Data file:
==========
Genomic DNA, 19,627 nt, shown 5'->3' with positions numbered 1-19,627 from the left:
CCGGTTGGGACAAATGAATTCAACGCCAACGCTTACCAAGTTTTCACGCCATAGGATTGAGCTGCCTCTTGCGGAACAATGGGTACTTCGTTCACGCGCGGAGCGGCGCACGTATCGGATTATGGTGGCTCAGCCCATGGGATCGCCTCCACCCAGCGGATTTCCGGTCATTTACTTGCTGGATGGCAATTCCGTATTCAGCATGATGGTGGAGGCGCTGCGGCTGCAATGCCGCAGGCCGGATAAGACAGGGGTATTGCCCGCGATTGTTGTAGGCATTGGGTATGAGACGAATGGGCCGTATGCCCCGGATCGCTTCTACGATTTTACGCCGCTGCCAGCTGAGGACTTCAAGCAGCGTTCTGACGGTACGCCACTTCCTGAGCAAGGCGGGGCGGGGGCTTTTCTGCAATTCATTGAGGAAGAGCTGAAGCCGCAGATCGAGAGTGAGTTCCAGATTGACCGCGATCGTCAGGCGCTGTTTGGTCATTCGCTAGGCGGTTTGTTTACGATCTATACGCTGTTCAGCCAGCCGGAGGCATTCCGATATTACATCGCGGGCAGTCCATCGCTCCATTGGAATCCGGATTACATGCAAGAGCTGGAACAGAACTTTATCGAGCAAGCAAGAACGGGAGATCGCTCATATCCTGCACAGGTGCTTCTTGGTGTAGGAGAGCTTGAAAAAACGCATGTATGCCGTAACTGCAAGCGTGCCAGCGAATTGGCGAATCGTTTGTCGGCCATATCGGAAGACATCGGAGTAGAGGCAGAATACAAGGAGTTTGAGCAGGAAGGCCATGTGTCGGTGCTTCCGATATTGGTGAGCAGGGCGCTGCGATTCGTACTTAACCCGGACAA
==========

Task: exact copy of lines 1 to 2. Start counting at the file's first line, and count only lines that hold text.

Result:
Genomic DNA, 19,627 nt, shown 5'->3' with positions numbered 1-19,627 from the left:
CCGGTTGGGACAAATGAATTCAACGCCAACGCTTACCAAGTTTTCACGCCATAGGATTGAGCTGCCTCTTGCGGAACAATGGGTACTTCGTTCACGCGCGGAGCGGCGCACGTATCGGATTATGGTGGCTCAGCCCATGGGATCGCCTCCACCCAGCGGATTTCCGGTCATTTACTTGCTGGATGGCAATTCCGTATTCAGCATGATGGTGGAGGCGCTGCGGCTGCAATGCCGCAGGCCGGATAAGACAGGGGTATTGCCCGCGATTGTTGTAGGCATTGGGTATGAGACGAATGGGCCGTATGCCCCGGATCGCTTCTACGATTTTACGCCGCTGCCAGCTGAGGACTTCAAGCAGCGTTCTGACGGTACGCCACTTCCTGAGCAAGGCGGGGCGGGGGCTTTTCTGCAATTCATTGAGGAAGAGCTGAAGCCGCAGATCGAGAGTGAGTTCCAGATTGACCGCGATCGTCAGGCGCTGTTTGGTCATTCGCTAGGCGGTTTGTTTACGATCTATACGCTGTTCAGCCAGCCGGAGGCATTCCGATATTACATCGCGGGCAGTCCATCGCTCCATTGGAATCCGGATTACATGCAAGAGCTGGAACAGAACTTTATCGAGCAAGCAAGAACGGGAGATCGCTCATATCCTGCACAGGTGCTTCTTGGTGTAGGAGAGCTTGAAAAAACGCATGTATGCCGTAACTGCAAGCGTGCCAGCGAATTGGCGAATCGTTTGTCGGCCATATCGGAAGACATCGGAGTAGAGGCAGAATACAAGGAGTTTGAGCAGGAAGGCCATGTGTCGGTGCTTCCGATATTGGTGAGCAGGGCGCTGCGATTCGTACTTAACCCGGACAA